We are family
Nonprofit organization Aspen Grassroots Experience (AGE) was established in 1991 to serve “at-risk” youth from inner cities around the country as well as from the Roaring Fork Valley. Founder John Reid’s vision was to help youth make responsible decisions about their lives and their future.
Through weeklong outdoor experiential programs held in the winter and summer, these young people would be confronted by new challenges that they could learn to overcome. In turn, they would leave with skills they could apply back home. At nightly forums known as “Rap Sessions,” they would also be encouraged to share their hardships and set their goals in a safe and accepting environment.
Last week the Grassroots family reunited for the annual Winter Program. The “family” comprises participants, peer counselors, group leaders, staff, board members, host families, volunteers, donors and friends made along the way.
“Once you join our family we don’t like to let you go,” said Rap Session facilitator Derek Canty with a smile as he welcomed new members to the group last week. Canty has been involved with AGE since its inception and is an instrumental part of its success.
Ranging in age from 12 to 18, participants are encouraged to continue with the program as they get older. With at least two programs under their belts and after turning 18, they can apply to be peer counselors, essentially serving as a bridge between the youth and the group leaders. Group leaders must be over the age of 21 and supervise a set group of individuals throughout the week.
The 2004 Winter Program began with an opening banquet at Bumps on Monday, Jan. 12. Honorary guest speaker Sam Ferguson, a disabled skier, presented clips from his debut in “Journey,” the latest Warren Miller film released last fall. Ferguson offered a glimpse into his life as a paraplegic after a mountain bike accident left him paralyzed from the waist down. Ferguson chose to fight this setback and is now ranked among the world’s best chair skiers.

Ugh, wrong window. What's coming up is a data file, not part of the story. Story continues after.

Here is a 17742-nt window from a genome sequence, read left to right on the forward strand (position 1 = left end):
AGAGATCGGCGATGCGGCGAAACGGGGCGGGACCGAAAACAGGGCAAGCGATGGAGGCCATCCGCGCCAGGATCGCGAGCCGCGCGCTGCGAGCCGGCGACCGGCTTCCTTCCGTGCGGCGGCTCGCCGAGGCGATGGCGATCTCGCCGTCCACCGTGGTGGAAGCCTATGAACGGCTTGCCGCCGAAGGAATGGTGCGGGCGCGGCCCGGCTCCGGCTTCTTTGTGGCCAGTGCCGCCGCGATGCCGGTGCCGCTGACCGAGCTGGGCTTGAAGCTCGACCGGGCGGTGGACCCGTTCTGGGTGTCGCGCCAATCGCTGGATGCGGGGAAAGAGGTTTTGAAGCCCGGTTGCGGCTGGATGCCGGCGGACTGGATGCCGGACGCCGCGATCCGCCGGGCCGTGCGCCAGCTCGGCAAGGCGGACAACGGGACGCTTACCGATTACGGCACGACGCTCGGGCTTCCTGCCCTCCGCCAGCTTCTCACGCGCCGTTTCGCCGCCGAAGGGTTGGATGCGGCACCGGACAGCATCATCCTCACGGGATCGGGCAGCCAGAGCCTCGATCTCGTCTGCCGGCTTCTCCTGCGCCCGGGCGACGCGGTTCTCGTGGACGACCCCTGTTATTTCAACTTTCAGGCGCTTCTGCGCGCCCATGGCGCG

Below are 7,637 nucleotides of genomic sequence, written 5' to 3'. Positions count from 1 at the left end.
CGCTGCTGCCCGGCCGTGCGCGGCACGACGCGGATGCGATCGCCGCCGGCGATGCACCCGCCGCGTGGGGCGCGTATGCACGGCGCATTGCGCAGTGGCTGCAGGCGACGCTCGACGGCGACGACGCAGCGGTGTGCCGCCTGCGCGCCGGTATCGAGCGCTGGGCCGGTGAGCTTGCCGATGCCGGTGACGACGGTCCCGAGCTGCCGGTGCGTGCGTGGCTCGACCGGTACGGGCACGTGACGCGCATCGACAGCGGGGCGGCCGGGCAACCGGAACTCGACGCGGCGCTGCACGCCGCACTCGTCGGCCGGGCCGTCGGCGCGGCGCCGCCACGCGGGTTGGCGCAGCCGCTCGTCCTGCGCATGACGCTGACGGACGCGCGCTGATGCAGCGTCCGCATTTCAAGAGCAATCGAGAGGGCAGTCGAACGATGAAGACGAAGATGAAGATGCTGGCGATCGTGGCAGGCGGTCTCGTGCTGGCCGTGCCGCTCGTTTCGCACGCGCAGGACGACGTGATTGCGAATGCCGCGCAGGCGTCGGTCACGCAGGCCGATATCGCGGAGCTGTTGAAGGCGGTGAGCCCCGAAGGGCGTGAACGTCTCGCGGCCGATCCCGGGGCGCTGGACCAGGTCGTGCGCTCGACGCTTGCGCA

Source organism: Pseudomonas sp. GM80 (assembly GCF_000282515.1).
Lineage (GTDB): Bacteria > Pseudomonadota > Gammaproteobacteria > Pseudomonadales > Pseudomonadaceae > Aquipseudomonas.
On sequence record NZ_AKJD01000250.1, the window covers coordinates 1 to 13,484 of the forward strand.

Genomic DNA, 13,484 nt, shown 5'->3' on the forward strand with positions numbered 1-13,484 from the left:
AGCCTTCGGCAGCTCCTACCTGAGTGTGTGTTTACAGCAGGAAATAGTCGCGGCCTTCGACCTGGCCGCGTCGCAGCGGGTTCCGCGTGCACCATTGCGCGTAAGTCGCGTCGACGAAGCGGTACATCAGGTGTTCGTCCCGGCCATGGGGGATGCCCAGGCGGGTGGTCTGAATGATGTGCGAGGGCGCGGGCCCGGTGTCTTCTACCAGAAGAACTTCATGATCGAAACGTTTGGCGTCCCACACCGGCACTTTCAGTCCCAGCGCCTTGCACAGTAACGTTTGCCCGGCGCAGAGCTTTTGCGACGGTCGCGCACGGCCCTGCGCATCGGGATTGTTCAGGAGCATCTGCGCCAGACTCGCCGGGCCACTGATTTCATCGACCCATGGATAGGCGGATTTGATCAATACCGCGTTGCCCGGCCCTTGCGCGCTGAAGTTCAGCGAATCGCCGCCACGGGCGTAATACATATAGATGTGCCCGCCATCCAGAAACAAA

Aron Ralston also attended as a special guest, presenting an abbreviated speech describing his well-known self-rescue last spring and encouraging youth to exercise the power of their mind-set to reach their potential.
Through the charitable nature of the community, AGE was able to conduct another wonderful week. Local businesses from Aspen to Snowmass donated lunch and dinner. The Aspen Recreation Center (ARC) donated the use of its ice rink, climbing wall and pool for an afternoon of indoor play. The Aspen Skiing Company generously provided lift tickets to the participants and staff of the program. Twenty ski and snowboard instructors from the Aspen Skiing Company volunteered their time to teach on the slopes at Snowmass.
As the snowboarding instructor coordinator, Darnell Rose was responsible for recruiting fellow instructors for the three days on the mountain. “It was no problem rounding up volunteers,” he explained. “All I had to do was tell them a little bit about the kids and they were hooked.”
Born in Brooklyn and raised mostly in Southern California, Rose himself was exposed to street life at an early age, but chose to shun it for a better path. “How can I not give back?” Rose asked. “Though I wasn’t an ‘at-risk’ youth myself per se, I can relate to what these kids are faced with. The only way I can really afford to support them is by volunteering my time and offering my abilities as an instructor.” Fondly known by his students as “Mr. D.,” Rose has been involved for about eight years with the program and is clearly an asset.
By the end of the program, all participants emerged stronger, more closely knit and farther down the road to self-empowerment.
“It went by too quickly,” said peer counselor Jay Barbosa at the closing banquet. “We were having too much fun.”
Participant Alvin Green especially wanted to pay tribute to his snowboard instructor Rich Keery. “I really enjoyed Rich because he’s so laid-back and patient. He would tell me what to do and when to do it, and it was cool.”
Dreama Goldsmith, a member of the Grassroots family for the past five years, returned as a peer counselor last week. “I owe a lot to Grassroots,” she stated. “If there’s anything I’ve learned here, it’s that the highest boundary I must climb in life is one I set up in my mind.” A college student in Louisiana, Goldsmith leaves next week for a semester in France.
Founder John Reid, who now lives in Denver, returned to spend a few days with the youths. Impressed by the direction of the organization, Reid remarked, “It’s a magnificent tribute to the community and volunteers who have helped shape Grassroots.”
“It’s an incredible program,” said group leader Ayesha Bogart. “It’s done wonders for me.”
“Grassroots saves lives,” echoed peer counselor Chuck Henderson. “It’s as simple as that.”
To contact May to send info, insight or invites, e-mail: firstname.lastname@example.org
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